I forget things. I forget things quick and often, or better to say, perhaps, that I lose track of things, lose track of memories and experiences and my childhood. Sometimes I make lists. To do lists, shopping lists, don’t-forget-about-this lists. My house is strewn with old lists, lists clutter my desk. Sometimes I forget why I started the list, or whether I completed it.
Things I never forget: faces. I’ll always recognize you—at the very least, that I’ve met you or sometimes even just seen you—and most of the time I’ll be able to tell you where and when it was. Some people find this off-putting. Things I generally don’t forget: names. If I know your name, it will stick with me.
But the rest of the world, so transient to me, must be kept somewhere. I put these things in poems, things I see other people forgetting or losing track of, things that to me are critical and essential.
I wrote about the rise of the AIDS crisis because we can’t forget what it costs us. We can’t forget what was lost/taken/discarded. It’s important to me. I put it in poems. I wrote a book about my ex-boyfriend’s suicide because I didn’t want to forget him, forget how it felt to lose something I thought was already gone. I was wrong. I’m writing a book about losing other people: another man, a boy in Wyoming. I don’t want to forget how whole things once were. I think the world is a constantly winnowing place: each day you have less but remember more.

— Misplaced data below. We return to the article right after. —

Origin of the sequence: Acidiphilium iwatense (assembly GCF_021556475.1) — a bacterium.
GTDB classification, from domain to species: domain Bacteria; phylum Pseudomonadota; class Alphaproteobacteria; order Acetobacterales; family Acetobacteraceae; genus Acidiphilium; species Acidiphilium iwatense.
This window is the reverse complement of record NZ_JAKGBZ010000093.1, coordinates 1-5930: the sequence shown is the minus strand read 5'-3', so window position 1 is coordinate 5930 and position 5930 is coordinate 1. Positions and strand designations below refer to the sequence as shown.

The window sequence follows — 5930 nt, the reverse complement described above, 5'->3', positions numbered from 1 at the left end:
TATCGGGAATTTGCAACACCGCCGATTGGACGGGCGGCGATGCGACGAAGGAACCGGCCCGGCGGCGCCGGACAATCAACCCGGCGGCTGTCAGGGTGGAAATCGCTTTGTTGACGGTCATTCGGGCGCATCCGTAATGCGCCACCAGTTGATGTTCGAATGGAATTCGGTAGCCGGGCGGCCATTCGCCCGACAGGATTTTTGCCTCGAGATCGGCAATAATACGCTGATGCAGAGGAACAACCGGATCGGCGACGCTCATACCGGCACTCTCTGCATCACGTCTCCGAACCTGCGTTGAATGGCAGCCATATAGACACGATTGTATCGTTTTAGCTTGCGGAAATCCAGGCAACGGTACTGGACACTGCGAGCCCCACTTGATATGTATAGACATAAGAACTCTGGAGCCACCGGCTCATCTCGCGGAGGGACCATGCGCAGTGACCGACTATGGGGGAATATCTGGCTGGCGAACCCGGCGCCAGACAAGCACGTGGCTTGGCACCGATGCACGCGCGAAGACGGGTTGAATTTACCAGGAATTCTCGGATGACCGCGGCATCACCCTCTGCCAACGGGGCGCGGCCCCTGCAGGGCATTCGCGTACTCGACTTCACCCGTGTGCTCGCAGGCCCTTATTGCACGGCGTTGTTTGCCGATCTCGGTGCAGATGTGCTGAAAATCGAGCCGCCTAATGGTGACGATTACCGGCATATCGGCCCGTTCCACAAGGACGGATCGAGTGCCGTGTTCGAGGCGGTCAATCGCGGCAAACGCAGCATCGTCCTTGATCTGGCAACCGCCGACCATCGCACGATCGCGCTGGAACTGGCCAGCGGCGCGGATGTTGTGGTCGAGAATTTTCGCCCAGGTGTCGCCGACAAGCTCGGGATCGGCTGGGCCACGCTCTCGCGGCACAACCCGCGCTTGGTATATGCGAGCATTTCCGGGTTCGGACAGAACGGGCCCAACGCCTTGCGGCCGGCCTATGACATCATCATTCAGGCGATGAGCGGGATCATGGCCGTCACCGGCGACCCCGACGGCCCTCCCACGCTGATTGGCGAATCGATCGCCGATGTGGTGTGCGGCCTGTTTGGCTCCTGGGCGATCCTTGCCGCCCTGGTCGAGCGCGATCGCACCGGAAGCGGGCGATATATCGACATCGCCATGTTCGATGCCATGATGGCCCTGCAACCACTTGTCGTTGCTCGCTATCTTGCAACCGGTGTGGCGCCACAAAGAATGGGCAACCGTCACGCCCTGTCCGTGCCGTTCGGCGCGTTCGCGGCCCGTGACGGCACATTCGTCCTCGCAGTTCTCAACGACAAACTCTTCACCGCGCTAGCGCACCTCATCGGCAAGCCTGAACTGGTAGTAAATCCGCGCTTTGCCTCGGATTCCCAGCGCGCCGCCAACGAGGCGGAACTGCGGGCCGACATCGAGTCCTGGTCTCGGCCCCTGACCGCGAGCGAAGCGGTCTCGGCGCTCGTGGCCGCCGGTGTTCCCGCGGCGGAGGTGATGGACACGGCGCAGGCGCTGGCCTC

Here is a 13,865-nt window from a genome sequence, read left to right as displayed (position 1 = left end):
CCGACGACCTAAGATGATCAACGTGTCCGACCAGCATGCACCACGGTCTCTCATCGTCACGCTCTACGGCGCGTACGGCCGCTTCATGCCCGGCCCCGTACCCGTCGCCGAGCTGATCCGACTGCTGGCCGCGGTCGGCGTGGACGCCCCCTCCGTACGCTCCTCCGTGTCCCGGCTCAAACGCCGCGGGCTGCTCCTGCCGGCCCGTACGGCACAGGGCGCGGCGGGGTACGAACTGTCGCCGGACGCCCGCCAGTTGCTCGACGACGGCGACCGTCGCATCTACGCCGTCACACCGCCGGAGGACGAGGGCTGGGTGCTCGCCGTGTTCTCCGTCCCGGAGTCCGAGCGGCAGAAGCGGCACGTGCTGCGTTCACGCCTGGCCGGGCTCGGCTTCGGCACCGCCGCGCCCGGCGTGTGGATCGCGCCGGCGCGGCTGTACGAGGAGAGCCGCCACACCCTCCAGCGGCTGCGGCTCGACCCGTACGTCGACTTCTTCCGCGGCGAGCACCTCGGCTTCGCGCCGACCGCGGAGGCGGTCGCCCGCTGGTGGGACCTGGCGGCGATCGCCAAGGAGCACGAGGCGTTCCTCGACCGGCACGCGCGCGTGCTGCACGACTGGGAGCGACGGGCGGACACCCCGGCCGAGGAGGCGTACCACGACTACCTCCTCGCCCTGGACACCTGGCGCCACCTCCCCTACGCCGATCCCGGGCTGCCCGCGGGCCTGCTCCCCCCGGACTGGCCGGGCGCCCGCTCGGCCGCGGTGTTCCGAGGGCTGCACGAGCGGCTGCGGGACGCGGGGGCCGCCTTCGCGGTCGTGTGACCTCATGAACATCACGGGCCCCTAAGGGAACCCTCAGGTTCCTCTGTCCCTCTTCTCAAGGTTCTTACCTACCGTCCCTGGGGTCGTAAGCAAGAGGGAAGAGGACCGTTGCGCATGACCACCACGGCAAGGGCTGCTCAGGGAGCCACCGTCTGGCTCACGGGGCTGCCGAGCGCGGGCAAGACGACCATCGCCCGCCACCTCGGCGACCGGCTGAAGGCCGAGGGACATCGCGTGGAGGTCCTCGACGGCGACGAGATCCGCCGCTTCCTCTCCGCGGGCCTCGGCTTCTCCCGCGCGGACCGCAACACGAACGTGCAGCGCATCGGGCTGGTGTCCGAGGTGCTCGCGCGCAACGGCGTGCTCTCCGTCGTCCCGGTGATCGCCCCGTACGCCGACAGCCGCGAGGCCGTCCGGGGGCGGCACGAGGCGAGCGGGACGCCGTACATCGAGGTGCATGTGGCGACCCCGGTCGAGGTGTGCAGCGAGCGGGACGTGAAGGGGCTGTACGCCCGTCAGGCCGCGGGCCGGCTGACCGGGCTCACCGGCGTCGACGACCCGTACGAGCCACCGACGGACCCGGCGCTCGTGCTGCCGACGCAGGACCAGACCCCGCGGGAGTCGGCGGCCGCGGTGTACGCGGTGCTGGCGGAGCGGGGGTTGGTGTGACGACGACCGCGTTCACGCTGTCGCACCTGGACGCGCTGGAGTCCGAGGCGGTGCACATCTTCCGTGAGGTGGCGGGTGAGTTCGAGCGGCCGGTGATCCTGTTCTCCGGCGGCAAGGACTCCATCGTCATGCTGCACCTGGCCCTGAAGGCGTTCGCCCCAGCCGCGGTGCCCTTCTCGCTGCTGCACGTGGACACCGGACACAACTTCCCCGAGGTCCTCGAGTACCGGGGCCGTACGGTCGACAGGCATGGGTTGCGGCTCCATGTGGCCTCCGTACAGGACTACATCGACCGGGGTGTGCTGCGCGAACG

I want to remember how it felt to fall in love with him, slowly, by voice. I put it into poems. I want him to remember this too, so I share the never-forgetting.
This is all I can do. I don’t write a history, I write subjectivity. I want to recapture things and keep them close to me.
It’s a simple thing. You don’t have to do this in your poems. I don’t think this is the right way for everyone. But how easy it is, now, to remember the things that used to escape me. There they are, right there. And I’ve learned now how to live in the past and the present without losing myself.